The more focused question concerns the relationship between economic ideas and politics. Do politicians simply use economic ideas to rationalize economic policies they want to pursue for other reasons – to help them conquer territories, win votes, pacify dissent, put them in good standing with the business community? Or are they genuinely influenced by economic arguments? And of the many competing economic ideas for dealing with economic crisis, what is it that causes some to succeed, others to fail? Evidently it would be wrong to ignore the vested interests of the wealthy and the powerful (though these might not be the same).

The key conclusion is that Keynesian economics offered an escape from a blocked system. This system was well described by Sir Josiah Stamp in his 11 June 1931 letter to The Times, drawing on insight from the French economist Jacques Rueff:

Instead of allowing economic forces to operate freely, the tendency [in the UK] since the War, has everywhere been in the opposite direction. The dole policy, the activities of the trade unions, and the employers’ associations, and the various hindrances to migration have all interfered with the freedom of the labour markets. At the same time the activities of trusts, cartels, and marketing schemes have all retarded or suppressed the indispensable movement of prices. In a word, the organism has been drugged and paralysed. Hence the present deplorable situation. (Cited in Grant 2014, p. 208)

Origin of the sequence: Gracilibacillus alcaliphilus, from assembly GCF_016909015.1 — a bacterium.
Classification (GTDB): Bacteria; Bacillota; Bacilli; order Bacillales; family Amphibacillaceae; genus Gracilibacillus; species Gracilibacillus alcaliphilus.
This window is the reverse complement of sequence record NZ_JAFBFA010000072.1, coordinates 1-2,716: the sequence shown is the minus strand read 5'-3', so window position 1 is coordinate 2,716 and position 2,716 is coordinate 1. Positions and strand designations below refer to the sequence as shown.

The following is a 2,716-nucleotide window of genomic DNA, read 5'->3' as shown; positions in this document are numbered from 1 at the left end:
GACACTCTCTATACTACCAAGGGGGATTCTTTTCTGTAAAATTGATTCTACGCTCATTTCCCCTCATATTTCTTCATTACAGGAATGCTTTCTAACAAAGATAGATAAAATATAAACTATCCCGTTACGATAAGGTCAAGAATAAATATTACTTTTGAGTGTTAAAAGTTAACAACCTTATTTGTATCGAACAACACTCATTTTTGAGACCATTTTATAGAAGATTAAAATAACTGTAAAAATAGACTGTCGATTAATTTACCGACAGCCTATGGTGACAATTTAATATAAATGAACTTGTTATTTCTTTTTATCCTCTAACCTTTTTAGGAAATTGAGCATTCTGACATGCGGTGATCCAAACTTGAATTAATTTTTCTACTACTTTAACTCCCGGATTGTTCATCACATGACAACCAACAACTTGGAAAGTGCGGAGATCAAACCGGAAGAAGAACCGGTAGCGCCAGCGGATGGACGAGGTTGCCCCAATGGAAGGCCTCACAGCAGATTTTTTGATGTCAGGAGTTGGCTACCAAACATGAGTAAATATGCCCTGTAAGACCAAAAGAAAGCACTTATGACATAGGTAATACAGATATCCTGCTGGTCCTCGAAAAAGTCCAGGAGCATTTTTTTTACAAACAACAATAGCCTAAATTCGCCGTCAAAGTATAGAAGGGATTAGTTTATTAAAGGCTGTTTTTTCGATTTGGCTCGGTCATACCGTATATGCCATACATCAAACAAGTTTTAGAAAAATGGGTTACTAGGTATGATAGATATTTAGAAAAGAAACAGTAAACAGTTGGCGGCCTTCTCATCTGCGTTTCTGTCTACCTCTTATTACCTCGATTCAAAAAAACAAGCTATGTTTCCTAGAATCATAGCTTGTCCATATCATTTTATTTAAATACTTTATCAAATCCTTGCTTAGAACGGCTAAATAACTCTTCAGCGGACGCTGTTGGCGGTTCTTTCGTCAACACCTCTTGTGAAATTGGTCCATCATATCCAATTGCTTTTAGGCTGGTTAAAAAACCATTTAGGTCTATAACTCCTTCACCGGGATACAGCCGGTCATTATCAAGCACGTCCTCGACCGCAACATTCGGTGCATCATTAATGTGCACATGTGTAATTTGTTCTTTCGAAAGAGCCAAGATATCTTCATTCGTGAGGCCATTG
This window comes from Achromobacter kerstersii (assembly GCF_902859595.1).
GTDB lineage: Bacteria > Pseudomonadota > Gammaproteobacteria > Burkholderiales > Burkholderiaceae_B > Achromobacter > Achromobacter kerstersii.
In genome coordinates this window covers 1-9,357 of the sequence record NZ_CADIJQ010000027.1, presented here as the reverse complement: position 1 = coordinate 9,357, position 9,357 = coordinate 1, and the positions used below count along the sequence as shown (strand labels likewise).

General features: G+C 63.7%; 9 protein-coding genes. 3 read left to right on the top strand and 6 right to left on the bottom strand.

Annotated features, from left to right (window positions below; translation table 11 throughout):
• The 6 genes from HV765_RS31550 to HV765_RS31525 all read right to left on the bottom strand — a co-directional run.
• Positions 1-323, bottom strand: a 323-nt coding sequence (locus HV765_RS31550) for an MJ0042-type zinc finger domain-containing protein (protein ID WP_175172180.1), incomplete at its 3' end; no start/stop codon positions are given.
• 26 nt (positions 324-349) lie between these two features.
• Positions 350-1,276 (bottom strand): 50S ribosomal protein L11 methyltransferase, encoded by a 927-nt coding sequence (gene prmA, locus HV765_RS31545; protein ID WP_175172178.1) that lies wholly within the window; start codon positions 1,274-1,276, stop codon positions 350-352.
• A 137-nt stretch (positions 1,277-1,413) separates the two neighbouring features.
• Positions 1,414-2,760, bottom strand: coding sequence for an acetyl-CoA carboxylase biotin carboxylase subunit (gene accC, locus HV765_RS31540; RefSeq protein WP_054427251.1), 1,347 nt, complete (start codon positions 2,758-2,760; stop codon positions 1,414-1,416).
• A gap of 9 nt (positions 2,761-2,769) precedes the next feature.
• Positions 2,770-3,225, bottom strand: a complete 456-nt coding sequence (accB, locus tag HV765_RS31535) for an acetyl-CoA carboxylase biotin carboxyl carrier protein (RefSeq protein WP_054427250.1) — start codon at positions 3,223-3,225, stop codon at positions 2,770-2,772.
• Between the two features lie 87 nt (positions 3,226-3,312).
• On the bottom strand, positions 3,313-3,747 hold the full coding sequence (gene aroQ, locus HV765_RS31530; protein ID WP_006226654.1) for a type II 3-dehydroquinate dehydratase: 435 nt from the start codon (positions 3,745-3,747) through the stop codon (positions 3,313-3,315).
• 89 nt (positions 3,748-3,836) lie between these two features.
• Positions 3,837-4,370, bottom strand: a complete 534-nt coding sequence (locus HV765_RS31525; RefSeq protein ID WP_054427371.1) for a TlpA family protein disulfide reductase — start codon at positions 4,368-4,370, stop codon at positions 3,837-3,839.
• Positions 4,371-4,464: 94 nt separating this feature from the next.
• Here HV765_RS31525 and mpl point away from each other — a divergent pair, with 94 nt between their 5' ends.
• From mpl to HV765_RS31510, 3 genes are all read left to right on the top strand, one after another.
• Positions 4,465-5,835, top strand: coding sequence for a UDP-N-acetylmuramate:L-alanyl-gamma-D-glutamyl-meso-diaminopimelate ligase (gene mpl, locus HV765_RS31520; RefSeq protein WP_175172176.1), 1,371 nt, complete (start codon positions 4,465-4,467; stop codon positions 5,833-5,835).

Any policy to combat unemployment which sought to unblock the paralysed adjustment mechanism committed politicians to fighting the class war. For the Right, it meant destroying or at least weakening trade unions, and restricting tax-funded alternatives to work. For the Left, it implied a revolutionary assault on the capitalist system itself. The encroachment of wages on profits could only be overcome by abolishing profits, that is, capitalism. The idea of the blocked system was central in Beatrice and Sidney Webb's The Decay of Capitalist Civilization (1923). In most western democracies, however, there was no political support for carrying either remedy to such extremes. The balance of forces was such that no outright victory was possible in the class war. Equally there was no intellectual foundation for a middle way.

This, in essence, is what the Keynesian Revolution provided. On 1 January 1935, he wrote to Bernard Shaw: ‘To understand my state of mind you have to know that I believe myself to be writing a book on economic theory, which will largely revolutionise … the way the world thinks about economic problems … In particular, the Ricardian foundations of Marxism will be knocked away’ (cited in Skidelsky 1992, pp. 520–521).

Or, as he wrote in the New Republic on 29 July 1940: ‘If the community's aggregate rate of spending can be regulated, the way in which personal incomes are spent can be safely left free and individual’ (cited in Skidelsky 2010, p. 153).

REFERENCES

Affiliations

Skidelsky, Robert - Emeritus Professor of Political Economy, University of Warwick and Chairman, Centre for Global Studies, London, UK